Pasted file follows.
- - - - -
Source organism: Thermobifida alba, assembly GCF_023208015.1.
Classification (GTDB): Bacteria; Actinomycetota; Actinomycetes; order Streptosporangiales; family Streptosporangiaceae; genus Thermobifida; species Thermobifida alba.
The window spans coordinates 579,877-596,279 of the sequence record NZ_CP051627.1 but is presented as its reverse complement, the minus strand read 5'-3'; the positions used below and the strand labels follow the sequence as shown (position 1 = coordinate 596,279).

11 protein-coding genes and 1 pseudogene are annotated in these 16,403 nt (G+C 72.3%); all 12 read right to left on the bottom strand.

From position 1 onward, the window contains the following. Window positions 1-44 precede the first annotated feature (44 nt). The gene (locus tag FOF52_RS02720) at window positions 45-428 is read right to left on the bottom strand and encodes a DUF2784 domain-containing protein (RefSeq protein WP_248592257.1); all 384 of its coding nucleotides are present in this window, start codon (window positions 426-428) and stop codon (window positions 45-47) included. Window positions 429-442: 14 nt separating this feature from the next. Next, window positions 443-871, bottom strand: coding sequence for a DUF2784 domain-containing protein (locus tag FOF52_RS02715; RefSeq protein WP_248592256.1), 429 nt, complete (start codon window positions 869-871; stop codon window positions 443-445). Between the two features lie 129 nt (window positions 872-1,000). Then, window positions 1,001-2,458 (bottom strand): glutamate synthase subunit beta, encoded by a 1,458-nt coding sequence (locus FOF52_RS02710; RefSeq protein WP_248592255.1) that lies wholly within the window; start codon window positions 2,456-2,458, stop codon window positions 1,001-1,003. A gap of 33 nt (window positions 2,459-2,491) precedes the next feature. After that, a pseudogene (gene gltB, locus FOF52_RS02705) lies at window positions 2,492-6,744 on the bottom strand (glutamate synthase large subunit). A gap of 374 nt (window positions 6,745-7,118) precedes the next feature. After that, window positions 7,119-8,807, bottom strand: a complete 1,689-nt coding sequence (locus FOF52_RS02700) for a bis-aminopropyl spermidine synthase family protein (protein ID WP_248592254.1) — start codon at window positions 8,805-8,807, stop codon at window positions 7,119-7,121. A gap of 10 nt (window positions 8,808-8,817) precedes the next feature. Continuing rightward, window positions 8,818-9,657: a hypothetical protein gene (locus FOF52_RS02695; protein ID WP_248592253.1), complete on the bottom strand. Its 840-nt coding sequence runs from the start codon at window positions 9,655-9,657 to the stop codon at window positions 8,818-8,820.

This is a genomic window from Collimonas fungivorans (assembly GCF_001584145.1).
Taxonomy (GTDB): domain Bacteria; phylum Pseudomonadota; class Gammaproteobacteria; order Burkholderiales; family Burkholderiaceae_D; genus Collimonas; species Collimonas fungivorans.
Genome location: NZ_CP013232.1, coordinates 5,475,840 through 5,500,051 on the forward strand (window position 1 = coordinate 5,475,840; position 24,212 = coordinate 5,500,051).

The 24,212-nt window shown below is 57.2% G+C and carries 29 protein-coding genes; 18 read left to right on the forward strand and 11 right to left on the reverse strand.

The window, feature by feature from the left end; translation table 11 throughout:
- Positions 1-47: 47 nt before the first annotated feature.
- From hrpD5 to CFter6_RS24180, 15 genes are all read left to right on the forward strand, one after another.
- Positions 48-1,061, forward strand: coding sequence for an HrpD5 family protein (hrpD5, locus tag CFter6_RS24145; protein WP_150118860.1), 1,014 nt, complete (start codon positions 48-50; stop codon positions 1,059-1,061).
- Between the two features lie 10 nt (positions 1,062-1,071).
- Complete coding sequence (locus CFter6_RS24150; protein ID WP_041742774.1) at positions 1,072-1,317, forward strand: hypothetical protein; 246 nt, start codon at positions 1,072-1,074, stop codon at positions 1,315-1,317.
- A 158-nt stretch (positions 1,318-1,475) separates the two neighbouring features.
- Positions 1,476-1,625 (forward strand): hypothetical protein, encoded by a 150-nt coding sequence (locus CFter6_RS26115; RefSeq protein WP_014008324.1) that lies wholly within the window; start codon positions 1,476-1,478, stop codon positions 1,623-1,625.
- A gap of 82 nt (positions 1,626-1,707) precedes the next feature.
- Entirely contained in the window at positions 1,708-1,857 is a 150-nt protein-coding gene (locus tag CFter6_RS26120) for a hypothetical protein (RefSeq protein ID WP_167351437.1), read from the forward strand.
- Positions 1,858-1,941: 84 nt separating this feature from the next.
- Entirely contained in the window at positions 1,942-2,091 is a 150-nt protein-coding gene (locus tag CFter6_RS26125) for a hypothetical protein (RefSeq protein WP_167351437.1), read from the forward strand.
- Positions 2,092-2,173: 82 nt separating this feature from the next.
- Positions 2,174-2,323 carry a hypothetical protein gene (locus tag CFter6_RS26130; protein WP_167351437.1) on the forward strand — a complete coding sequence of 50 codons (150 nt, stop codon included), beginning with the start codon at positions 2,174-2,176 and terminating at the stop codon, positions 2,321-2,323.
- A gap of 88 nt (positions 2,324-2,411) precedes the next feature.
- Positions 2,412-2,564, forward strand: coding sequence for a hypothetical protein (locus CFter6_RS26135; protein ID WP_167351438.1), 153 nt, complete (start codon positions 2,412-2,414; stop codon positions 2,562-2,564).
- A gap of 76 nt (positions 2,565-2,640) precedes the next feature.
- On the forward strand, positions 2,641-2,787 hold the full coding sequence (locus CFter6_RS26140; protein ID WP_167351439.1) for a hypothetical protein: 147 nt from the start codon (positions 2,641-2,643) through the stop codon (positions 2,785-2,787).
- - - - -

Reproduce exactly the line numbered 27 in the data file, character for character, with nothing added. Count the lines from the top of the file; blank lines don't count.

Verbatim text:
- On the forward strand, positions 2,641-2,787 hold the full coding sequence (locus CFter6_RS26140; protein ID WP_167351439.1) for a hypothetical protein: 147 nt from the start codon (positions 2,641-2,643) through the stop codon (positions 2,785-2,787).